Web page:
When I dropped things off in the compost pile I found a stalk of brussels sprouts. The brussels sprouts were small, I'm sure that's why a gardener threw it away. But what that Gardner did not know is my delicious recipe for cabbage soup that also can use brussels sprout plant leaves. Here's a link to that recipe in case you have cabbage or brussels sprouts that you want to cook up. We made it for dinner. Delicious.

Sunday, October 21, 2012

Free permaculture class

Sorry this is so late, but if you're free Monday night Oct 29. and are interested in learning more about permaculture practices, this is for you.

*Introduction to Permaculture*

This *free* class will provide an overview of Permaculture. Learn about
ways to design sustainable systems. The three core tenants of Permaculture
are care of the earth, care of people, and sharing of the surplus.
Permaculture principles, plant guilds, and layers of a food forest will be
discussed. The class will have an empasis on designing for shady yards,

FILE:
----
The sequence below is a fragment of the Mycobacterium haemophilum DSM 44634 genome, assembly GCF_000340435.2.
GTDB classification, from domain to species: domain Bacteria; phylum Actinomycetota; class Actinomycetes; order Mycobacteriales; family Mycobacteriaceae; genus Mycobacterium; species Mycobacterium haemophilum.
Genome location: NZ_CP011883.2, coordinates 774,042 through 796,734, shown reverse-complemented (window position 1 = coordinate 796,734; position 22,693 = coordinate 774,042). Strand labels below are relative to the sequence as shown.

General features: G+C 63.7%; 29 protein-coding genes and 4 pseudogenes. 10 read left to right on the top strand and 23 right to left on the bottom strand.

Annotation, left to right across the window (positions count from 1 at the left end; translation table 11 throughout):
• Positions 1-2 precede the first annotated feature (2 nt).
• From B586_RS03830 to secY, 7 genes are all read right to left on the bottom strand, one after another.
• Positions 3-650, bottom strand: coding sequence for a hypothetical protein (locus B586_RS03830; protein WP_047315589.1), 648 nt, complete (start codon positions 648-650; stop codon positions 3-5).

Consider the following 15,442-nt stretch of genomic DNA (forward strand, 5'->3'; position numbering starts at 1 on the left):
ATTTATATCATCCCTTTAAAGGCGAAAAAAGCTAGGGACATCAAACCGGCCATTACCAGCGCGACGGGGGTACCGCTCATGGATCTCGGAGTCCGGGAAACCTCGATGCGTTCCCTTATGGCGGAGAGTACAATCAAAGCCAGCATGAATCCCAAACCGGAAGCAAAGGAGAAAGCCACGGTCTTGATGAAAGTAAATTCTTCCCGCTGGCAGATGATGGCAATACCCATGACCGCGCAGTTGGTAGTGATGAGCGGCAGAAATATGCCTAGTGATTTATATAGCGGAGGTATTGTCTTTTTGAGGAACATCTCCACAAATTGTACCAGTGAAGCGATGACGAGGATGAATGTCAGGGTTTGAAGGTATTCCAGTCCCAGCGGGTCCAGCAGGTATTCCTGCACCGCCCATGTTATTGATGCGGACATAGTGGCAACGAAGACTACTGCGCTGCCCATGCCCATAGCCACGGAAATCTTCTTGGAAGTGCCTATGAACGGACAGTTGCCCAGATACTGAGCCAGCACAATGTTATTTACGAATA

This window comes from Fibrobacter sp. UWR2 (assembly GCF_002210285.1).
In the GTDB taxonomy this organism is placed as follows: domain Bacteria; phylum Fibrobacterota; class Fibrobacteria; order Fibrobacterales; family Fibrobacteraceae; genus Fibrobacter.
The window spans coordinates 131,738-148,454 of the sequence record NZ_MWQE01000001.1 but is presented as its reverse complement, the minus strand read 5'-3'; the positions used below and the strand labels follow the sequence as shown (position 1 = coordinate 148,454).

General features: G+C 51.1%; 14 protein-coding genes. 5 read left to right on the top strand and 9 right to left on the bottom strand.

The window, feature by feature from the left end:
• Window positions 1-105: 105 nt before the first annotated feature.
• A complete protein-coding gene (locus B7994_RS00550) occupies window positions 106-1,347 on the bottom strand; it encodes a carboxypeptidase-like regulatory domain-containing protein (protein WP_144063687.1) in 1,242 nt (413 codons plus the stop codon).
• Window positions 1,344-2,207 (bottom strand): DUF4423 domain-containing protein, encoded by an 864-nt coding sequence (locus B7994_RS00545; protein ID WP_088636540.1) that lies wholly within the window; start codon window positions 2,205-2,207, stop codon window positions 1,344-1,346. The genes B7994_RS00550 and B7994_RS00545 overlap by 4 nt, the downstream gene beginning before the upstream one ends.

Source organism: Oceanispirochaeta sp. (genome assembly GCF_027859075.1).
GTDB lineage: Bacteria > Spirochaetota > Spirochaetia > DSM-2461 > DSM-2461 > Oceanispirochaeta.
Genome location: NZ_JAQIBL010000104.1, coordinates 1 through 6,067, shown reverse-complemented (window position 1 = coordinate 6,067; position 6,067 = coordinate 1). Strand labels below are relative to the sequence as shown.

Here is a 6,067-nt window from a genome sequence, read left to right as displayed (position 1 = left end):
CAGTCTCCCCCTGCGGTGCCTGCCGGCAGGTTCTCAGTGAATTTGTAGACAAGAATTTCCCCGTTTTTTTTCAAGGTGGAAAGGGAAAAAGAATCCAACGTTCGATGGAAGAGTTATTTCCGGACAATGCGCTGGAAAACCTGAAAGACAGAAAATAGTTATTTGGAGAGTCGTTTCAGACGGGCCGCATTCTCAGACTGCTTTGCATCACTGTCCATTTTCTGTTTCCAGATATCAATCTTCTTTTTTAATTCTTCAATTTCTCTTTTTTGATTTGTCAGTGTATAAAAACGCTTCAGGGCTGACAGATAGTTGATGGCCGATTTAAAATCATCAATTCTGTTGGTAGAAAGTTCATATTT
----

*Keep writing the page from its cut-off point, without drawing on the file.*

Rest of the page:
but the information will be applicable to other settings as well.

This class is free and open to the public. *Madison Area Community Land
Trust* <> is a sponosor of this class. This
class is held on Monday, October 29, 6:30 p.m. to 8:00 p.m. at Warner Park
Community Rec Center, 1625 Northport Dr Madison, WI 53704.

Mary Eberle
First Step Renew, LLC

Wednesday, October 17, 2012

Blog for a blog

I work for American Family Insurance headquartered where I live in Madison, Wis. We just started a customer-facing blog and I was asked to write a post about my experience with our corporate community garden. Thought you'd like to see it.

This spring, seven gardeners moved 150 bales of hay one night to make way for our 2012 garden expansion.

Tuesday, October 16, 2012

Time to plant garlic - and a garlic problem

A couple of weekends ago Jay and I cleared out our community garden beds. We threw a lot of green tomatoes in the compost pile, but after having processed nearly 50 pounds of green tomatoes into salsa and a wonderful pie filling, I didn't feel too bad about adding some green material (pun intended) to our growing compost heap. Now, ask me about the folks who threw perfectly good red tomatoes in the compost and I have a different thing to say ;)